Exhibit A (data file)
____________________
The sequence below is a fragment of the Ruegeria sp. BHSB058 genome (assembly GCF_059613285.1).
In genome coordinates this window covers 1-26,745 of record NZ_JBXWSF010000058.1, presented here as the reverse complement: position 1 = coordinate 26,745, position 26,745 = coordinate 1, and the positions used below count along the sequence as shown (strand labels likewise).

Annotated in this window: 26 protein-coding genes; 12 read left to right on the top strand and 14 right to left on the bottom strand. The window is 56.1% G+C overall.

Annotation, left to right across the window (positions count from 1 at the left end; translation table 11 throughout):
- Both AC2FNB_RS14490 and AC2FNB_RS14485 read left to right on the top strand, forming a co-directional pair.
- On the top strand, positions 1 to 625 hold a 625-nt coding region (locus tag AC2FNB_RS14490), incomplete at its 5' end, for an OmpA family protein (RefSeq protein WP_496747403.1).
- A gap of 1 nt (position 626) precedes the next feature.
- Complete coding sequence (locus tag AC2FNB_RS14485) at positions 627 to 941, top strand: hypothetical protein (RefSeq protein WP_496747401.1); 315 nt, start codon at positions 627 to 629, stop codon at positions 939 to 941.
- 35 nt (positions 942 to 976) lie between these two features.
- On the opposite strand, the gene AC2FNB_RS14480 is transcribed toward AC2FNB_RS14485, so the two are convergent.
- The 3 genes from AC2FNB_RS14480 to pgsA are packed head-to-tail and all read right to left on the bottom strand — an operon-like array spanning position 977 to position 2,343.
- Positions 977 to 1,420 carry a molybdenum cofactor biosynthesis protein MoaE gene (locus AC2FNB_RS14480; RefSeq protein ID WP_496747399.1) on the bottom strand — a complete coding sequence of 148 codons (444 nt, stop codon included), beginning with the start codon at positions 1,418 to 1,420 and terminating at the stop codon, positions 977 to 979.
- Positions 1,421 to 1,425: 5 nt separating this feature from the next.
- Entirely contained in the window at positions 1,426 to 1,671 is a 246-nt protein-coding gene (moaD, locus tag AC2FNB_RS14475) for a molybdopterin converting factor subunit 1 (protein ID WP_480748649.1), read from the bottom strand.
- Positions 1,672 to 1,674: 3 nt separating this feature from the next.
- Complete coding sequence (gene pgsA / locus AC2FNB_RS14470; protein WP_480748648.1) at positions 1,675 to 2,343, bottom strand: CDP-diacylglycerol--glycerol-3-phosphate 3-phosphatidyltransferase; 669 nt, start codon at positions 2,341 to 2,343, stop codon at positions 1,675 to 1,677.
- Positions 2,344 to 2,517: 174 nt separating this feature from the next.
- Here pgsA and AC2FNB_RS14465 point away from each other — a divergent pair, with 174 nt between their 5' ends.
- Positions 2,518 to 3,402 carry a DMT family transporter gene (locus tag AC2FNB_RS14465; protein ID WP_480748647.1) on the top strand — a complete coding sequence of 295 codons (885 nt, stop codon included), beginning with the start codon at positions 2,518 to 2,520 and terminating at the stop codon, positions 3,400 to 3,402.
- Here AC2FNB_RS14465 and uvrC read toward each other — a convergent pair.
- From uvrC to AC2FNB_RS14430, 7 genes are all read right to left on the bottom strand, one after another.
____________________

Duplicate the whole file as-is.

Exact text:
The sequence below is a fragment of the Ruegeria sp. BHSB058 genome (assembly GCF_059613285.1).
In genome coordinates this window covers 1-26,745 of record NZ_JBXWSF010000058.1, presented here as the reverse complement: position 1 = coordinate 26,745, position 26,745 = coordinate 1, and the positions used below count along the sequence as shown (strand labels likewise).

Annotated in this window: 26 protein-coding genes; 12 read left to right on the top strand and 14 right to left on the bottom strand. The window is 56.1% G+C overall.

Annotation, left to right across the window (positions count from 1 at the left end; translation table 11 throughout):
- Both AC2FNB_RS14490 and AC2FNB_RS14485 read left to right on the top strand, forming a co-directional pair.
- On the top strand, positions 1 to 625 hold a 625-nt coding region (locus tag AC2FNB_RS14490), incomplete at its 5' end, for an OmpA family protein (RefSeq protein WP_496747403.1).
- A gap of 1 nt (position 626) precedes the next feature.
- Complete coding sequence (locus tag AC2FNB_RS14485) at positions 627 to 941, top strand: hypothetical protein (RefSeq protein WP_496747401.1); 315 nt, start codon at positions 627 to 629, stop codon at positions 939 to 941.
- 35 nt (positions 942 to 976) lie between these two features.
- On the opposite strand, the gene AC2FNB_RS14480 is transcribed toward AC2FNB_RS14485, so the two are convergent.
- The 3 genes from AC2FNB_RS14480 to pgsA are packed head-to-tail and all read right to left on the bottom strand — an operon-like array spanning position 977 to position 2,343.
- Positions 977 to 1,420 carry a molybdenum cofactor biosynthesis protein MoaE gene (locus AC2FNB_RS14480; RefSeq protein ID WP_496747399.1) on the bottom strand — a complete coding sequence of 148 codons (444 nt, stop codon included), beginning with the start codon at positions 1,418 to 1,420 and terminating at the stop codon, positions 977 to 979.
- Positions 1,421 to 1,425: 5 nt separating this feature from the next.
- Entirely contained in the window at positions 1,426 to 1,671 is a 246-nt protein-coding gene (moaD, locus tag AC2FNB_RS14475) for a molybdopterin converting factor subunit 1 (protein ID WP_480748649.1), read from the bottom strand.
- Positions 1,672 to 1,674: 3 nt separating this feature from the next.
- Complete coding sequence (gene pgsA / locus AC2FNB_RS14470; protein WP_480748648.1) at positions 1,675 to 2,343, bottom strand: CDP-diacylglycerol--glycerol-3-phosphate 3-phosphatidyltransferase; 669 nt, start codon at positions 2,341 to 2,343, stop codon at positions 1,675 to 1,677.
- Positions 2,344 to 2,517: 174 nt separating this feature from the next.
- Here pgsA and AC2FNB_RS14465 point away from each other — a divergent pair, with 174 nt between their 5' ends.
- Positions 2,518 to 3,402 carry a DMT family transporter gene (locus tag AC2FNB_RS14465; protein ID WP_480748647.1) on the top strand — a complete coding sequence of 295 codons (885 nt, stop codon included), beginning with the start codon at positions 2,518 to 2,520 and terminating at the stop codon, positions 3,400 to 3,402.
- Here AC2FNB_RS14465 and uvrC read toward each other — a convergent pair.
- From uvrC to AC2FNB_RS14430, 7 genes are all read right to left on the bottom strand, one after another.